It takes someone with a golden heart and an iron will to work at Hospice. My friend, Linda, is one of those people.
Hospice workers try to guard their emotions so they don’t burn out and can help the next person, the next day. Some people still get through the protective wall though and profoundly touch the heart.
For Linda, one such person was an older lady who was quite lucid at the time, but only had a couple of months to live. Every day she went to see her. They would sit and visit, and Linda did all the things she could to help care for her new, dying friend.
No one should feel alone when they die, and the lady’s family was scattered across the country and not able to be with her. Linda was, however, and she began preparing her for the final goodbye. Continue reading Baby Girl
Two questionable characters were loitering in front on the grocery store bench. I did what all concealed handgun licensed carriers do. I slipped a small pistol in my pocket before going in.
About the time I was in front of the bench, one of the men said, “Hey brother! Why don’t you hire me?”
That’s not the first time I’ve heard that line, so I knew at some time or another he had worked or interviewed for a job with me. I looked at the man who spoke and said, “I’m sorry. I recognize your face, but your name is slipping me.” Continue reading Rock Bottom Hope
It was a first, a symphony! I was told high school band concerts don’t count, but a local community symphony does! They played classical French pieces the entire performance, and for these little Texas ears, it wasn’t bad!
And did you know a symphony has a huge array of fiddle players? They dress kind of funny for fiddle players, but they were good! And then there was the soft accent of woodwinds, the perfect mixture of big brass sound, all punctuated with occasional drums for just the right bon appetite (That’s French for, for…it’s French for something really good!?) Continue reading John Wayne Symphony
The remnants of Hurricane Harvey are still dumping Mother Nature’s tears on my home town of Angleton. Houston, an hour north, is getting deluged with rain. Creeks, rivers and bayous are overflowing, and every drop of rain on top of that is making life hard on family, friends and strangers. Having grown up in the area, this is beyond hard. These are some of the most stressful, difficult, trying days one can imagine!
People are leaving their homes for higher ground, but then they are stranded, including Continue reading Hurricane Heros
Mango, my black mouth curr dog, has a staring problem. It’s hard to be stared at. It’s even worse when it’s a longer than average, full fledged, laser stare, the kind where every move you make is calculated and the pupils of the eyes follow you, anticipating every move you make. It gives a shiver down my spine!! A stare like that from a person or stranger can start a fight, and one like that in a dark alley is why there are concealed handgun laws.
On the other hand, even if it’s a stare full of hope, love and adoration, after the initial amusement, it can get almost spooky, to the point you want to close the curtains and hide.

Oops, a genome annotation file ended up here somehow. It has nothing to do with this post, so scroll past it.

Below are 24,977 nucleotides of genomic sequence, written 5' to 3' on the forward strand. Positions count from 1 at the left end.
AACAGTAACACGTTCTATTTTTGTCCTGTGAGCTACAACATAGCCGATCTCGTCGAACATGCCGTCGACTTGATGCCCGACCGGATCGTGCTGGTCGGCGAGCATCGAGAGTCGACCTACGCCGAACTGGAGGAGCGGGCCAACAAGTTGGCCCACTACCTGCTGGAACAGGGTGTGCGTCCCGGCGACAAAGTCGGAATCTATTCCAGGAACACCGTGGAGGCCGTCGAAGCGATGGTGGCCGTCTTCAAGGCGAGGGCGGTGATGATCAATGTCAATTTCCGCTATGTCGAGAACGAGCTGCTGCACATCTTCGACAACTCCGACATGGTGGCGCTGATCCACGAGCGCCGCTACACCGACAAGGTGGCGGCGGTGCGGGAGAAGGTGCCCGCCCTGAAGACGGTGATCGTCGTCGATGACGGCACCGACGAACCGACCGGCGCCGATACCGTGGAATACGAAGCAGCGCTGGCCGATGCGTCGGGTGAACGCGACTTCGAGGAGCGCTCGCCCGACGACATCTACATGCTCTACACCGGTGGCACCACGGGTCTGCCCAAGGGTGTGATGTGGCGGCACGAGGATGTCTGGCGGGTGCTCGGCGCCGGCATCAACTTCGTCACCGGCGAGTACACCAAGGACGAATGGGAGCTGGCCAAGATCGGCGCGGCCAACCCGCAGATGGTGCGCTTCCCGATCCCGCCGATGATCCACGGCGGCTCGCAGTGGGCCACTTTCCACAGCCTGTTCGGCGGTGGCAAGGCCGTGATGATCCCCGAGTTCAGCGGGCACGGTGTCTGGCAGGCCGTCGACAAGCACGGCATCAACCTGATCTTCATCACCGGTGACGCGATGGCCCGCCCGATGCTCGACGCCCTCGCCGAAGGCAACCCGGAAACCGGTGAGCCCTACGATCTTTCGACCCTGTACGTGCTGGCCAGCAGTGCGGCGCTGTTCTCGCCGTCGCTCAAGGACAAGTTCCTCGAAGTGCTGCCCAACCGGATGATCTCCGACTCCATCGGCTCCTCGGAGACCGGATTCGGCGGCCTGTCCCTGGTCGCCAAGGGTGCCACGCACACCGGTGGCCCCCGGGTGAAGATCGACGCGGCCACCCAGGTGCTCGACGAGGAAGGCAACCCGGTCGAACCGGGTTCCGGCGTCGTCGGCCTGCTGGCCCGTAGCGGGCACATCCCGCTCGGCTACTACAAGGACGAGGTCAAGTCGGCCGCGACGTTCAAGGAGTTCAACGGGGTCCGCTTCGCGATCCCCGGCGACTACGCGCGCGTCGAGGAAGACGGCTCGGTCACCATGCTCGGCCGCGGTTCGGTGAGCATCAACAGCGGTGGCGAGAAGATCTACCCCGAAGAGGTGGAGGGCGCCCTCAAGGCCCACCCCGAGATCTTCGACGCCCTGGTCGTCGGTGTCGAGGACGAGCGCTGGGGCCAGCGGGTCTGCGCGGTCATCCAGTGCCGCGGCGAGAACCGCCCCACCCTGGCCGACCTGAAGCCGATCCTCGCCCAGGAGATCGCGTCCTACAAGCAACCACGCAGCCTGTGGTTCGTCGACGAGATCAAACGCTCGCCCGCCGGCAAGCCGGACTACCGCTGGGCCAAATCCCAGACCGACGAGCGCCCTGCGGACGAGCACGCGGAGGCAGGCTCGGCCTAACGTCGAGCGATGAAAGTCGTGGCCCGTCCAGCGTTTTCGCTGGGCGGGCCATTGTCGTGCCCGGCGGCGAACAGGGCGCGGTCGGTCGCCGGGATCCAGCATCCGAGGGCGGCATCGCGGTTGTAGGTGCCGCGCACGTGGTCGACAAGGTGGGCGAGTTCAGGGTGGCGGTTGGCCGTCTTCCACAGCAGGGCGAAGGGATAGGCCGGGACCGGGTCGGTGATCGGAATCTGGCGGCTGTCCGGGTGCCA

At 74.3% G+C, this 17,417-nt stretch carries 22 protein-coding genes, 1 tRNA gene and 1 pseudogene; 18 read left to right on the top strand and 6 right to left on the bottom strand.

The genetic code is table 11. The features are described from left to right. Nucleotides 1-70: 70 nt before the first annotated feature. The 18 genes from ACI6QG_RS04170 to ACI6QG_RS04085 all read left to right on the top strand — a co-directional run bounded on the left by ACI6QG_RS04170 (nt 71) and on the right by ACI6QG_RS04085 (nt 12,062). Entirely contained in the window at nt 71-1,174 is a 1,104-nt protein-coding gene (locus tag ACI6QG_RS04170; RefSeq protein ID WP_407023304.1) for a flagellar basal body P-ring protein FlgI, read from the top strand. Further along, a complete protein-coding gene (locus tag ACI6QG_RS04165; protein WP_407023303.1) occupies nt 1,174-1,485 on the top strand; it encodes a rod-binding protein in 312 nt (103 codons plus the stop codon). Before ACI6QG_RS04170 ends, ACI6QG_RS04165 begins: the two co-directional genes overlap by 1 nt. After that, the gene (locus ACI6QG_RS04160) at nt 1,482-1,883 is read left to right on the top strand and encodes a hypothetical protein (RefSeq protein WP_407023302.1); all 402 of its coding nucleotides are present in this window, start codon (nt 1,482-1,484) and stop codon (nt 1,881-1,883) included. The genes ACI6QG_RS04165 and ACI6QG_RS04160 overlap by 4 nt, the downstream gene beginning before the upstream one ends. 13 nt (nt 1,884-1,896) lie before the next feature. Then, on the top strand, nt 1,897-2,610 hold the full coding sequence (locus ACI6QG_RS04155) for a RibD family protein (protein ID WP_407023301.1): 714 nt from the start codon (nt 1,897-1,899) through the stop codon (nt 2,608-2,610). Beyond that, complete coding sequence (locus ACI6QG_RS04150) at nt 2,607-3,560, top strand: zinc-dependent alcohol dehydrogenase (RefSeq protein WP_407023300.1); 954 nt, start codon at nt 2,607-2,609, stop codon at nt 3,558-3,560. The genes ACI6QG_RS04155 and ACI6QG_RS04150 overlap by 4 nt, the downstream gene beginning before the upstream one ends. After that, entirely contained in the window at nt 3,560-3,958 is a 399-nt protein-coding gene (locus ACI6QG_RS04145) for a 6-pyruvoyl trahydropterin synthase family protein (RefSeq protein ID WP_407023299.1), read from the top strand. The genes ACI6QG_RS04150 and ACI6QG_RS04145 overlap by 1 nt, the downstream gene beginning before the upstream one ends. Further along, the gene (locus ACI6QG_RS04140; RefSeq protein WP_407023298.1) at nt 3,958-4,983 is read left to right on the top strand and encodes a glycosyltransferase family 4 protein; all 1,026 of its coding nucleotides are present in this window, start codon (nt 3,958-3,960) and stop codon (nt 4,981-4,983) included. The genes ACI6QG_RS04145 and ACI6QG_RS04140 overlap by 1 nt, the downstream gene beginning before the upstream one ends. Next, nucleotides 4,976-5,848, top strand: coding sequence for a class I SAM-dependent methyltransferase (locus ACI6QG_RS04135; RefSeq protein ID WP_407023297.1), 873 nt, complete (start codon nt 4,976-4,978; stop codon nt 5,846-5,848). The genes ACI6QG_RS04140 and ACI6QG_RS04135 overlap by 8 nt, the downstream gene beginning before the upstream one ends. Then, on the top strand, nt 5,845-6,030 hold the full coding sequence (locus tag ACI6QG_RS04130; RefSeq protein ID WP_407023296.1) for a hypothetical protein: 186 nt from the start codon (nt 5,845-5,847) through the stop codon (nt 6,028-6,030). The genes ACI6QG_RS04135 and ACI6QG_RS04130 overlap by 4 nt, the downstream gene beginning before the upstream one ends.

Mango puts his paws up on the backyard window sill and stands there staring inside the Continue reading Dog Day Stares
It’s one of the most popular burger places across from Stanford University in Palo Alto. I stepped in the long line to order and a woman with an 11-year old boy got in line behind me. She warned her son several times to be patient, yet she was a tad bit irritated herself. A mother-son verbal conflict arose, complete with that’s not fair versus a you don’t always get what you want speech.
At first, I just listened. The boy was on verge of a chaotic meltdown, and honestly, I thought she should make good on her promise to take him straight home if his impatience continued.
But then… Continue reading Help Me See The Invisible
When he smiles, it is obvious he has only one front tooth on top. He has a pear-shaped body so his hips are wider than his shoulders, and he walks with a limp. He always looks sleepy, and the giant T-shirts he wears every day with his thick glasses give him the appearance of a dull wit.
The thing is, he’s not. He’s actually quite witty, charming too. And he’s smart. It’s not that he’s educated. He’s not. But he’s wise. Wise is better. Continue reading Mr. Willie
She was a pretty kid, a high school cheerleader, who in most ways, stood out head and shoulders above the rest of the cheerleaders from both schools. She was cheering for the other team at a recent basketball game against our small high school. She was just like all the other girls, dressed in the same uniforms, except, she was in a wheelchair.
Continue reading Cheer On Seated Princess
Kind. Gentle. Peaceful. Those are some of the most wonderful traits. When they are woven in a person and become intertwined in their soul, it’s more than wonderful, it’s beautiful.
So it was with my Great Granny. It wasn’t so much on the outside, at least not when I knew her, but on the inside. Her wrinkled skin, bobbing head, trembling hands, and even occasionally appearing to chew something that wasn’t there just wasn’t her enamoring factor. Even with that, in advanced age her outside was still just as cute as a button. Continue reading The Most Beautiful
He said it was the longest night of his life…
When he went at 9:00 AM for an angioplasty to clear a partially blocked artery, the doctor assured him it would all be routine, easy peasy. It wasn’t.
He was under a local anesthesia that kept him calm and relaxed, but quite aware. His give a hoot factor though was low, really low. When he heard the doctor say, “Oh no!”, Continue reading Longest Night of His Life